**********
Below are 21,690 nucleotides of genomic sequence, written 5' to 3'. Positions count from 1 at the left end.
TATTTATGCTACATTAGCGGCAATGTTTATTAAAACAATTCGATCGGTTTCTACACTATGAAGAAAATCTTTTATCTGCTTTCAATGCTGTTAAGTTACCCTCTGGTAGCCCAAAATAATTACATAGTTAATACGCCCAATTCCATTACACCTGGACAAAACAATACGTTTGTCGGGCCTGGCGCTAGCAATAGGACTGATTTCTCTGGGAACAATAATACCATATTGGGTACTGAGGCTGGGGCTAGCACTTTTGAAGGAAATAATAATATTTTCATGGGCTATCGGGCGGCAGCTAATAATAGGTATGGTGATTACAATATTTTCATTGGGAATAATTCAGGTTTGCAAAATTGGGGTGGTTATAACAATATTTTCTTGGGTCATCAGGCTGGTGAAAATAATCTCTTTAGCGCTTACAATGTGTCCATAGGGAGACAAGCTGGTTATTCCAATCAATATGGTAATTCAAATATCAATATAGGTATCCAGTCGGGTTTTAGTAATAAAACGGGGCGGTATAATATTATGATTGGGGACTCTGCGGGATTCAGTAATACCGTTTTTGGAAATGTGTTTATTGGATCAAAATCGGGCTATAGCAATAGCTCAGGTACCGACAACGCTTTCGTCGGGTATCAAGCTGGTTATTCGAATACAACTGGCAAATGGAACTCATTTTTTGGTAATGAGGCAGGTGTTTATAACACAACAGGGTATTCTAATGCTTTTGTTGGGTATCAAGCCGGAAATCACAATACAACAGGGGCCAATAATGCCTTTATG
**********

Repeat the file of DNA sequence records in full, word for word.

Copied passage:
Below are 21,690 nucleotides of genomic sequence, written 5' to 3'. Positions count from 1 at the left end.
TATTTATGCTACATTAGCGGCAATGTTTATTAAAACAATTCGATCGGTTTCTACACTATGAAGAAAATCTTTTATCTGCTTTCAATGCTGTTAAGTTACCCTCTGGTAGCCCAAAATAATTACATAGTTAATACGCCCAATTCCATTACACCTGGACAAAACAATACGTTTGTCGGGCCTGGCGCTAGCAATAGGACTGATTTCTCTGGGAACAATAATACCATATTGGGTACTGAGGCTGGGGCTAGCACTTTTGAAGGAAATAATAATATTTTCATGGGCTATCGGGCGGCAGCTAATAATAGGTATGGTGATTACAATATTTTCATTGGGAATAATTCAGGTTTGCAAAATTGGGGTGGTTATAACAATATTTTCTTGGGTCATCAGGCTGGTGAAAATAATCTCTTTAGCGCTTACAATGTGTCCATAGGGAGACAAGCTGGTTATTCCAATCAATATGGTAATTCAAATATCAATATAGGTATCCAGTCGGGTTTTAGTAATAAAACGGGGCGGTATAATATTATGATTGGGGACTCTGCGGGATTCAGTAATACCGTTTTTGGAAATGTGTTTATTGGATCAAAATCGGGCTATAGCAATAGCTCAGGTACCGACAACGCTTTCGTCGGGTATCAAGCTGGTTATTCGAATACAACTGGCAAATGGAACTCATTTTTTGGTAATGAGGCAGGTGTTTATAACACAACAGGGTATTCTAATGCTTTTGTTGGGTATCAAGCCGGAAATCACAATACAACAGGGGCCAATAATGCCTTTATG